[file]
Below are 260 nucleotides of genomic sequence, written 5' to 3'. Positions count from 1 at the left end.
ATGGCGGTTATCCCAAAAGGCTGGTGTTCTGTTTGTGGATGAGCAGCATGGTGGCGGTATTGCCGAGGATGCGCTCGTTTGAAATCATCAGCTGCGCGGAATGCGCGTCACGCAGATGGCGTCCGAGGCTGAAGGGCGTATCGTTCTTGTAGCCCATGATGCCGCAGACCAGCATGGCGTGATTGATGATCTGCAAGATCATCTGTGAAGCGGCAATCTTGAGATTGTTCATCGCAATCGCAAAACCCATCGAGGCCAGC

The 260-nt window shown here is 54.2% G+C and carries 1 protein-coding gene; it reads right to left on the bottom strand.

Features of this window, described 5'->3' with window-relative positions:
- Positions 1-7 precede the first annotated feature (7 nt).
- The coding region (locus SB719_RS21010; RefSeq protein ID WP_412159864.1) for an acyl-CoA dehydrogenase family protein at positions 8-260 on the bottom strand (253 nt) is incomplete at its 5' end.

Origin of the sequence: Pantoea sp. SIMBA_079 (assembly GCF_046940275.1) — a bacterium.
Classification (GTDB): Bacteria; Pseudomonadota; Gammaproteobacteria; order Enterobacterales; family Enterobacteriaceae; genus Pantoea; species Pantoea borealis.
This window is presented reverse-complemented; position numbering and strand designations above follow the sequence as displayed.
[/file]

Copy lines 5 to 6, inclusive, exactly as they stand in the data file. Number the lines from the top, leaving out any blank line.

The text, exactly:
- Positions 1-7 precede the first annotated feature (7 nt).
- The coding region (locus SB719_RS21010; RefSeq protein ID WP_412159864.1) for an acyl-CoA dehydrogenase family protein at positions 8-260 on the bottom strand (253 nt) is incomplete at its 5' end.